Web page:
About six months ago, we reported that unlocking an iPhone is no longer the arduous task it once was for the officials in charge of enforcing the law. An increasing number of agencies of law enforcement in the united States decided to buy a device capable of unlock iPhones. The device, called GrayKey, a small gray box with two cords of light that protrude like antennae, allows access to a device even if the device is protected by passwords, or other biometric measures.
However, and unfortunately for Grayshift, this already is not an option. According to a report from Forbes, which was corroborated by a police chief in Minnesota, a patch in the new Apple operating system iOS 12 get the box operating GreyKey is useless. The publication claims that when he was asked to captain John Sherwin of the police of Minnesota if the reports about the patch GreyKey iOS 12 were certain, he said that it was “a evaluation fairly accurate of what we have been experiencing”.
Using the device you can connect two iPhones simultaneously, and users should keep them connected for about two minutes. While there are unlocked immediately after the disconnection, Malwarebytes reported that, some time after, the phones display a black screen with the access code, among other information.
With a price of “only” $15,000 to $30,000 dollars, the boxes GrayKey usually are marketed and sold exclusively to law enforcement agencies. These boxes helped to gather evidence that previously were inaccessible behind the pillars of security of Touch ID, Face ID and the access codes and passwords of the users.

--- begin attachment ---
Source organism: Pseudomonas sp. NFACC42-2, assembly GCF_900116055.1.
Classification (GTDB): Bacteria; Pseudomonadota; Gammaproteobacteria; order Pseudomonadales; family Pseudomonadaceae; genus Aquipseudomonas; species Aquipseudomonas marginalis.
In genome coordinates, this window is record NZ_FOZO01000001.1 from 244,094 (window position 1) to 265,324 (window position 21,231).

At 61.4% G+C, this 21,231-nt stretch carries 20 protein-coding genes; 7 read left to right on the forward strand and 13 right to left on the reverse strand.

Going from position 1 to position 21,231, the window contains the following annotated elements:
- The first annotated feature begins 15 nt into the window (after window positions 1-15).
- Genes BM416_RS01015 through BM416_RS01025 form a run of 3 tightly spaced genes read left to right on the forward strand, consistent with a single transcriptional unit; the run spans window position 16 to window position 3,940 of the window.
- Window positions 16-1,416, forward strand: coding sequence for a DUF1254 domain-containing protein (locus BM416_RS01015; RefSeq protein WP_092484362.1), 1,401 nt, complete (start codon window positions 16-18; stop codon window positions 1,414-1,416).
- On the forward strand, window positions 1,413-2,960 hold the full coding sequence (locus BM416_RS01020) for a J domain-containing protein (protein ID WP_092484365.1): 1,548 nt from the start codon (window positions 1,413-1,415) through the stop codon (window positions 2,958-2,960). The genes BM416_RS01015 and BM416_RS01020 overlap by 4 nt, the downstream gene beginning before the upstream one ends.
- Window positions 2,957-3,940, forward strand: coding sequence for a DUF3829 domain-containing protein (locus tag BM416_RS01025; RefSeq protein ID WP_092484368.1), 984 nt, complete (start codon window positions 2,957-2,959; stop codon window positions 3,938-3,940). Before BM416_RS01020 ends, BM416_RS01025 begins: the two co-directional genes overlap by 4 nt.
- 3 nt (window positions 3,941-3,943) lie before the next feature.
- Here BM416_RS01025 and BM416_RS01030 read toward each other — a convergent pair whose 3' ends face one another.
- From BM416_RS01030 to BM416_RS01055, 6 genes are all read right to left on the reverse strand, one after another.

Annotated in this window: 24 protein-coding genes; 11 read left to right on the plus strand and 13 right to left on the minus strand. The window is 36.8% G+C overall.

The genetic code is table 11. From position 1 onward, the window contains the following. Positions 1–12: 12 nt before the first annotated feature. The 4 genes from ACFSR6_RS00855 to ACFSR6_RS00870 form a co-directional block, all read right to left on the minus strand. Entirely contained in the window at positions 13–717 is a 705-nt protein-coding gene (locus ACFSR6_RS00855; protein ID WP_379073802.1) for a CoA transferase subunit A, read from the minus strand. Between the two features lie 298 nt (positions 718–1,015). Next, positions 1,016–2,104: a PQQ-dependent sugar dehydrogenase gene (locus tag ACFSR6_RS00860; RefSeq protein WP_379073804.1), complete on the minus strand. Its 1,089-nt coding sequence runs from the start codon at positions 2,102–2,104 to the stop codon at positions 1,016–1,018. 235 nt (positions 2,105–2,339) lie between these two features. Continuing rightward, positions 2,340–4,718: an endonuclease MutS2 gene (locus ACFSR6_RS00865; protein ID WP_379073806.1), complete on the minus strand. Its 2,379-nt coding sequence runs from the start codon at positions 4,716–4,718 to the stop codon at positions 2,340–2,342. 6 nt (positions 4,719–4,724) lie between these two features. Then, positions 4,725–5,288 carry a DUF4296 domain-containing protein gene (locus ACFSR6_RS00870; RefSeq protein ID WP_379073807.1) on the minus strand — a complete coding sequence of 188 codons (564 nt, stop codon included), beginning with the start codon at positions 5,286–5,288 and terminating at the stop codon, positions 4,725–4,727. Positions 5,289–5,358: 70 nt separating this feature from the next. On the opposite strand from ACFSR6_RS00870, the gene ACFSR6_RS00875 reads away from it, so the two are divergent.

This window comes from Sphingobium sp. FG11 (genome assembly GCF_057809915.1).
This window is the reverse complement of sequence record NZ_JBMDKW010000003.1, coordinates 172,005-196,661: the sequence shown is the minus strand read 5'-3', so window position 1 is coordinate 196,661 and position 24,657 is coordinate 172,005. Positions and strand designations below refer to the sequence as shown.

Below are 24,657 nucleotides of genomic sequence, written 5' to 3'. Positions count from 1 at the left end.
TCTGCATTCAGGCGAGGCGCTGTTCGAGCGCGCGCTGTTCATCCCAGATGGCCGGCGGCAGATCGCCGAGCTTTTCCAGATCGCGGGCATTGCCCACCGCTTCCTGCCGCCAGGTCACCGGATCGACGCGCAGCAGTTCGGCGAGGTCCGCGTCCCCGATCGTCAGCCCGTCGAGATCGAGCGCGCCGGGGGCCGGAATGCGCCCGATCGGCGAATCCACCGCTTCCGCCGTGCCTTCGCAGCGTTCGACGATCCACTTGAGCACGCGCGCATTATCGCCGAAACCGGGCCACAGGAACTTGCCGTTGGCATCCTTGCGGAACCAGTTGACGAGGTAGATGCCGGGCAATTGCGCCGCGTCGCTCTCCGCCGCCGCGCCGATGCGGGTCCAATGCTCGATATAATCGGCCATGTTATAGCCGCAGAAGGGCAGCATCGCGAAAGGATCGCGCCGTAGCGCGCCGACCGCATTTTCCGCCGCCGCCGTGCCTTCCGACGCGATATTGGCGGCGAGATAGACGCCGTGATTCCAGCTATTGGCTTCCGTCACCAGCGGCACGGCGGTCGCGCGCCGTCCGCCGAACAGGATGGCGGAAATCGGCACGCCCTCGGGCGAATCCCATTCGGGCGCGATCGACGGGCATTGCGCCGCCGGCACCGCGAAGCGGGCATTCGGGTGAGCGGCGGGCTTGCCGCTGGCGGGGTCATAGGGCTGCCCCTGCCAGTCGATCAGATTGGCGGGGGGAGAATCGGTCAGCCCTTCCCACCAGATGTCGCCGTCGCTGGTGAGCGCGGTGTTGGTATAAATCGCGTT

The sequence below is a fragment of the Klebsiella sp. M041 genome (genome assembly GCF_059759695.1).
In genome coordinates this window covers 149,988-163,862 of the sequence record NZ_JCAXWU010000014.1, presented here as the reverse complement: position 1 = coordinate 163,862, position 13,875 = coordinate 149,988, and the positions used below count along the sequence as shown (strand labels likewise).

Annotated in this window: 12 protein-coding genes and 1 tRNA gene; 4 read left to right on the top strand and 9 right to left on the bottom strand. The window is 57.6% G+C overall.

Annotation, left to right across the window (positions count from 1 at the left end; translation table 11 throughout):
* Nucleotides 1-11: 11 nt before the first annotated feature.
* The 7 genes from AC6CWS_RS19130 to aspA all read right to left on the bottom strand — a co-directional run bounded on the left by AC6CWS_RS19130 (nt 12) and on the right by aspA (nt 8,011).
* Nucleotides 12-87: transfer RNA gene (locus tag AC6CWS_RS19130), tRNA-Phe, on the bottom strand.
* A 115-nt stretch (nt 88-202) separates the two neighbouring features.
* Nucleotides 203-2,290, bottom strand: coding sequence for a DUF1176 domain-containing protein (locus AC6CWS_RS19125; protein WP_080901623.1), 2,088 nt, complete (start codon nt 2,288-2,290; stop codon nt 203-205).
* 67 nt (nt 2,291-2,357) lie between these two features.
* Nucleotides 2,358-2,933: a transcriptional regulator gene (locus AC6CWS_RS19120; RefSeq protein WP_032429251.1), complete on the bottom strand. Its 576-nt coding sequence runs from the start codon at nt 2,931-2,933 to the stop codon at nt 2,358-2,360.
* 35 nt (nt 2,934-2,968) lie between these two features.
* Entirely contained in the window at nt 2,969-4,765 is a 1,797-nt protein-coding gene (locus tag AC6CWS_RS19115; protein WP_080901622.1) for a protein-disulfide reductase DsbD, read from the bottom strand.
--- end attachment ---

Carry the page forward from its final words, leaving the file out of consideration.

Legal services and law enforcement agencies that use GrayKey can still access limited amounts of information, but nothing like what was ever possible before. Now, GrayKey can only perform an “extraction” part, which means that the police who use the tool can only extract files are not encrypted and some metadata, such as the size and the structures of the files.
GrayKey comes from a company called Grayshift, a company based in Atlanta founded in 2016, and is intended for officers in charge of enforcing the law or laboratories, which means that, in fact, is a device specifically designed for the authorities. In the beginning, once it was releasing a device, its content was offloaded in GrayKey, where it could be analyzed by the connected computer or as a downloaded file.
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